In the run up to Christmas, make sure to keep an eye out and don’t lose money as fake LOL Dolls are catching out Skint Dad members.
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While we all dream of finding the toy our kids want for birthday and Christmas at the cheapest price possible, getting a shabby knocked off version is not what we probably have planned.
Unfortunately, this is exactly what happened to one member of our community, who has asked not to be named.
After buying a dud on Amazon, she wanted to warn others about these unscrupulous sellers so more people won’t get caught out.
Having found an LOL Surprise Doll for sale at a good price, she made the purchase only to find out it’s not exactly what was expected!
She told us: “In the run up to Christmas people are going to want to save money on these and they look like a bargain but I would hate for them to have disappointed kids.”
The thing is, you may not have even noticed you’ve bought a dud if you haven’t looked properly.
“If you have ever bought a real LOL Doll you will notice the difference as soon as you receive the package but if you haven’t you might not,” she shared with us.
Fake LOL Doll
Take a look at the listing. You can see that the seller has cleverly hidden part of the logo so you can’t read it properly.
That and the VERY long title full of key words [blanked out to avoid people searching] and the odd description.
And here’s why!
When you get one of the “LOL Dolls” delivered, you can see they are actually LQL Dolls – a cheap fake.
See how sneaky they were to hide the logo!!
At a quick glance, it looks perfectly normal and you may not usually take too much notice of the packaging.
However, you can clearly see it’s not right.
Real LOL Doll
Here’s what a real listing should look like.
Notice the short, to the point title (they don’t need to complicate it). It’s being sold from L.O.L Surprise the description is a little more normal. Amazon are doing the fulfilment, rather than through a third party. And…it’s also a number one best seller, which you would expect for a popular toy.
Be warned, but not put off
The Skint Dad community member has warned: “If anyone has bought any early for Christmas from Amazon or eBay I would advise to check it’s not LQL doll and if so request a refund.”
Luckily, she is getting a full refund for the item from Amazon (the third party seller is being difficult!)
Don’t be put off if your little one had LOL Dolls on their Christmas list. While they seem to be selling out like made, there is still stock available.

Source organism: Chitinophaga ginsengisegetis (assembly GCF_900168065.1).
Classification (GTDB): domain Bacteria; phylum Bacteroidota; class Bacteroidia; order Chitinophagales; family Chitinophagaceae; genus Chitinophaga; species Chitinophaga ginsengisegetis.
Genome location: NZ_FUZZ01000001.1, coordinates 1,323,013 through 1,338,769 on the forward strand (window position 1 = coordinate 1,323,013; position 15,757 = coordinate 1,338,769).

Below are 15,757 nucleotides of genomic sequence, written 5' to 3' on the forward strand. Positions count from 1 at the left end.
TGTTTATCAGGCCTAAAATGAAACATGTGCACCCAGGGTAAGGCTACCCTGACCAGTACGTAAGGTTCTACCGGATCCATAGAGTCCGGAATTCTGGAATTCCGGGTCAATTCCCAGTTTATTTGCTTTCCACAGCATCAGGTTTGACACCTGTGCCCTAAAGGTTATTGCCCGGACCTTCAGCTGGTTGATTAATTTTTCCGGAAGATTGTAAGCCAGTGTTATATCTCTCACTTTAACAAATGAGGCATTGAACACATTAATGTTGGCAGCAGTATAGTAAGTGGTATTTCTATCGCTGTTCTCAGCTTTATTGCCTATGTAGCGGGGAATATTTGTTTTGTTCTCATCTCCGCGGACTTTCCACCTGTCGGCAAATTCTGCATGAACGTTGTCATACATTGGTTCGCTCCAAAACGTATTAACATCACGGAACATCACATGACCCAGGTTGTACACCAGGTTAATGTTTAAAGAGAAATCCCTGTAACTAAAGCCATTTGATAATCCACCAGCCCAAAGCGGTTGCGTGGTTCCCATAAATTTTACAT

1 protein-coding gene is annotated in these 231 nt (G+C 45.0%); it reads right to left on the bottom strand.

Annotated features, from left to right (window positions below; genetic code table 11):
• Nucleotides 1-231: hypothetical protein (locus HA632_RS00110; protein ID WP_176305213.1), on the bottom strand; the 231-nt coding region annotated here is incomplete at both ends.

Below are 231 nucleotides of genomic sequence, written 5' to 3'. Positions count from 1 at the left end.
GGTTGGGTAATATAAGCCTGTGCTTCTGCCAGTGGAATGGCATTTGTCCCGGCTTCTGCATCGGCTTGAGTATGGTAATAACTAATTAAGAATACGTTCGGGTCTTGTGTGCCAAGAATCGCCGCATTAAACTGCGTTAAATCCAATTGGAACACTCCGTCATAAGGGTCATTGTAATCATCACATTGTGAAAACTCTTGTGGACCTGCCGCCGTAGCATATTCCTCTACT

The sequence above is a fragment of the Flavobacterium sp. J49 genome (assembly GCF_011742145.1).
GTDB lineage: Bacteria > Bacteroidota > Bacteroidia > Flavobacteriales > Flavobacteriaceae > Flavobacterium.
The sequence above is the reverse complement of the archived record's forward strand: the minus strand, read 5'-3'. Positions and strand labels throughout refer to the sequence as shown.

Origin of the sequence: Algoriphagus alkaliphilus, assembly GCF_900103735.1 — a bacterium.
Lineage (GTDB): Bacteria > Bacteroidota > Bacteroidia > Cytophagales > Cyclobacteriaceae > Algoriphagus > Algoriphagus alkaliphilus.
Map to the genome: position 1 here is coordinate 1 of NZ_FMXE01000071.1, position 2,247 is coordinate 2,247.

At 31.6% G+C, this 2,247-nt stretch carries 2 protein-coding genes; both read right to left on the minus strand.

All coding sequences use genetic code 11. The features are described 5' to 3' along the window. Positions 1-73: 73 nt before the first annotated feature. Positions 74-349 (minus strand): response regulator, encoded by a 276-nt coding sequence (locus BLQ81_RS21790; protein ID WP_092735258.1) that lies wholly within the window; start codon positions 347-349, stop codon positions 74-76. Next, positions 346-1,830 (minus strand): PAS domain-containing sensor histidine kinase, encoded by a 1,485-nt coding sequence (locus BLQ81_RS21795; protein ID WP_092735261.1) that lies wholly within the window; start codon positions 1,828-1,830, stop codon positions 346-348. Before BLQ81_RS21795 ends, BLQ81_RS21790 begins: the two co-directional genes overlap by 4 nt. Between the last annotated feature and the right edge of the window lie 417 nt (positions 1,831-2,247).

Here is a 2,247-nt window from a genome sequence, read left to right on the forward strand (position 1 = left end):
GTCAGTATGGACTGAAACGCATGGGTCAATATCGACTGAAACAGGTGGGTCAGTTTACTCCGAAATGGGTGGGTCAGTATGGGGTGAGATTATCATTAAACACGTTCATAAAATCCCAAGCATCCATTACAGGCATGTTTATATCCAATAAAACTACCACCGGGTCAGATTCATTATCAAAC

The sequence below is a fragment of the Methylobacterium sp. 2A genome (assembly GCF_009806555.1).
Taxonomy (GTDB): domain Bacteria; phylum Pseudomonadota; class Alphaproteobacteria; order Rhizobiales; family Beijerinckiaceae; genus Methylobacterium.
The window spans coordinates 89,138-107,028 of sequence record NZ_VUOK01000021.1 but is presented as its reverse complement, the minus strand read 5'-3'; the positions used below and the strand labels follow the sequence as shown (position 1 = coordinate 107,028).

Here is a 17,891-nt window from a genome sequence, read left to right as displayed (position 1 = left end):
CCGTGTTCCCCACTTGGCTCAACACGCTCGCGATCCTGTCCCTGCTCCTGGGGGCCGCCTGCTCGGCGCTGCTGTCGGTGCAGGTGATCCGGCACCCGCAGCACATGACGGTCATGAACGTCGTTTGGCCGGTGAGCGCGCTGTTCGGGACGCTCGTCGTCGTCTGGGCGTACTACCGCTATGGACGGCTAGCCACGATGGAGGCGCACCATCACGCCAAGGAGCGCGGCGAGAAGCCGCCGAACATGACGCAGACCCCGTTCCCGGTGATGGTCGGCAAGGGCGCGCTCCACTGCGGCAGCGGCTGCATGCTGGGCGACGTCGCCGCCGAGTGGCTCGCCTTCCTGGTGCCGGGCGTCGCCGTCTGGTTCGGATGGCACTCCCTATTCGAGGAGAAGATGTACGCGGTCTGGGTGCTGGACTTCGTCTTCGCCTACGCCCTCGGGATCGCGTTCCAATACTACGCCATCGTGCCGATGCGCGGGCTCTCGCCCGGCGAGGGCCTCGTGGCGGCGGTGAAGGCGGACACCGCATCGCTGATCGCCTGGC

When you look to buy them, the usual sale price is £9.99.
Make sure to make your purchase direct from Amazon (check they are sold by the toy maker L.O.L Surprise!), rather than through a third-party seller in China, or from another high street retailer.
Consumer rights when buying fake
But where do you actually stand when you’ve bought a fake item?
Helen Dewdney, Consumer Rights blogger and author of bestseller How to Complain: The Essential Consumer Guide to Getting Refunds, Redress and Results! shared her knowledge with Skint Dad on consumer rights when it comes to buying fake items.
“The Consumer Rights Act 2015 protects you from buying fake goods and you are entitled to a full refund (including the cost of postage and packing). The seller should also pay for the postage if returning an item,” Helen told us.
If you’ve bought from eBay and used PayPal then the rules are slightly different.
“Purchasing through eBay and using PayPal gives you some security when buying items.
“However, although PayPal will refund you if you have bought a fake item and the seller doesn’t, it won’t necessarily pay for the postage,” Helen explained.
Helen, also known as The Complaining Cow, told us that you may have more protection, depending on how you paid.
“If your item was over £100 and you paid by credit card you may be able to use Section 75 of the Consumer Credit Act.
“But, don’t panic if you paid by debit card! All is not lost if you used the bank. Most banks are signed up to the voluntary chargeback system and may refund the money.”
While the Skint Dad community member managed to get a refund in the end, she would have much preferred to have got the real item in the first place.
Have you been sent a fake item in the past, thinking it was the real deal? And did you manage to get a refund?